Many people are used to seeing icicles hanging from tree branches, but some might now know that icicles also exist beneath the ocean. These underwater icicles,
, are also referred to as “sea stalactites” because of their unique in-water formation.
Brinicles are an amazing phenomenon. However, they've also been nicknamed “icicles of death.” When brinicles sink and hit the sea floor, the perhaps unexpected happens: ice spreads across the sea floor and freezes everything it touches, including living organisms.
Brinicles were first studied in the 1960's. It's hard for scientists to learn about them, though, because they only form at certain times and under specific conditions. Scientists do know that brinicles form in the Arctic and Antarctic Oceans. This process begins when a plume of salty water, called brine, is forced out of underwater ice. The brine is much colder than the less-salty seawater, which freezes as soon as it comes in contact with the super-cooled brine. Brine is more dense then seawater, so the plume of brine sinks toward the sea floor, creating a tube of ice that grows downward.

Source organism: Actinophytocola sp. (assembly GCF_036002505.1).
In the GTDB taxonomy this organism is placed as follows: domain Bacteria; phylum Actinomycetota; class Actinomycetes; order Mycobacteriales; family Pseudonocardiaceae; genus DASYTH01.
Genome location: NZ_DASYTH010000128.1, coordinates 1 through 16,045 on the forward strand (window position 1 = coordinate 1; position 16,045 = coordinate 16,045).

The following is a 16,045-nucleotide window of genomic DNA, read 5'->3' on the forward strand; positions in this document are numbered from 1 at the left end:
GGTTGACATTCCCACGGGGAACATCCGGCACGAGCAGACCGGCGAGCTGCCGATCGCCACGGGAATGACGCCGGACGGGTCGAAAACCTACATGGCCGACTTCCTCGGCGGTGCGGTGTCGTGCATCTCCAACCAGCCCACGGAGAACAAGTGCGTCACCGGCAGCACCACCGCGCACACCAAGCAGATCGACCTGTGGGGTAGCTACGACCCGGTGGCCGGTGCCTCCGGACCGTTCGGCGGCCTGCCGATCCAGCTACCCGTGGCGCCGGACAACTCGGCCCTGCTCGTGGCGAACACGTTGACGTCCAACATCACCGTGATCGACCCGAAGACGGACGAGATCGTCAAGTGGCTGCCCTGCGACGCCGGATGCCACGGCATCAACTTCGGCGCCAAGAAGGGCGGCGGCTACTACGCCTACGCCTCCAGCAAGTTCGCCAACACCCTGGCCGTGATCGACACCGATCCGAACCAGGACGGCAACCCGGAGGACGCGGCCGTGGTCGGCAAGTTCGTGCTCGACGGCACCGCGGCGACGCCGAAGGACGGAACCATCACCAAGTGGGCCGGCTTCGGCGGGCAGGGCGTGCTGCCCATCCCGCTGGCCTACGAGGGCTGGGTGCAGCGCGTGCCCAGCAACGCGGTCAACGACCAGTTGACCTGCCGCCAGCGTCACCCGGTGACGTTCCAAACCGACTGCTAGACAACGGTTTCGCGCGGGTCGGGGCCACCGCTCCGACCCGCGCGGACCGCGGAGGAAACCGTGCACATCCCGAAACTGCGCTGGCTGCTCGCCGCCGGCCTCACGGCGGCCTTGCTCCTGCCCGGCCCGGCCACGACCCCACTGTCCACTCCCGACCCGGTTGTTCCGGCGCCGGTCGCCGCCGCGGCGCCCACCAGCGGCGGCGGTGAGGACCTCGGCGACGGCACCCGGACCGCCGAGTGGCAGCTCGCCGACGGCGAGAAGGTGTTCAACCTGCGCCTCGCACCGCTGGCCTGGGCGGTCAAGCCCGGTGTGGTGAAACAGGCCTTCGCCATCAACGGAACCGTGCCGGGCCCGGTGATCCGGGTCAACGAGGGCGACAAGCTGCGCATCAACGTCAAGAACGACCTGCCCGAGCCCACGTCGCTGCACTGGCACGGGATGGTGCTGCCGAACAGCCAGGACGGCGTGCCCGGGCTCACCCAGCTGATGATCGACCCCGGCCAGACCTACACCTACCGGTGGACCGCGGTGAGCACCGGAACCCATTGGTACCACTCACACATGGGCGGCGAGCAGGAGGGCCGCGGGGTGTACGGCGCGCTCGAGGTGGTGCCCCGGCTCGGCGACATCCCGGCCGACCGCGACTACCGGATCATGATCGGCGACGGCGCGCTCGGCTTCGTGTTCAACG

Recently, a BBC news crew filmed brinicles. The time lapse the crew created captures a brinicle reaching the sea floor. Filmed by crewmen Hugh Miller and Doug Anderson, the time lapse captured brinicles near Antarctica's Ross Archipelago.
While the cameramen were exploring the region, they found three or four brinicles that had already touched the sea floor, and one that hadn't. The crew raced time because they didn't know when this final brinicle would touch the sea floor. The efforts they made were worth it and ultimately resulted in the first-ever video of a brinicle hitting the depths of the ocean.
There is still much to learn about this fascinating yet lethal phenomenon. Researchers continue to study these underwater icicles in hopes of learning more about them and their impact on wildlife.
BBC Nature News; Frozen Planet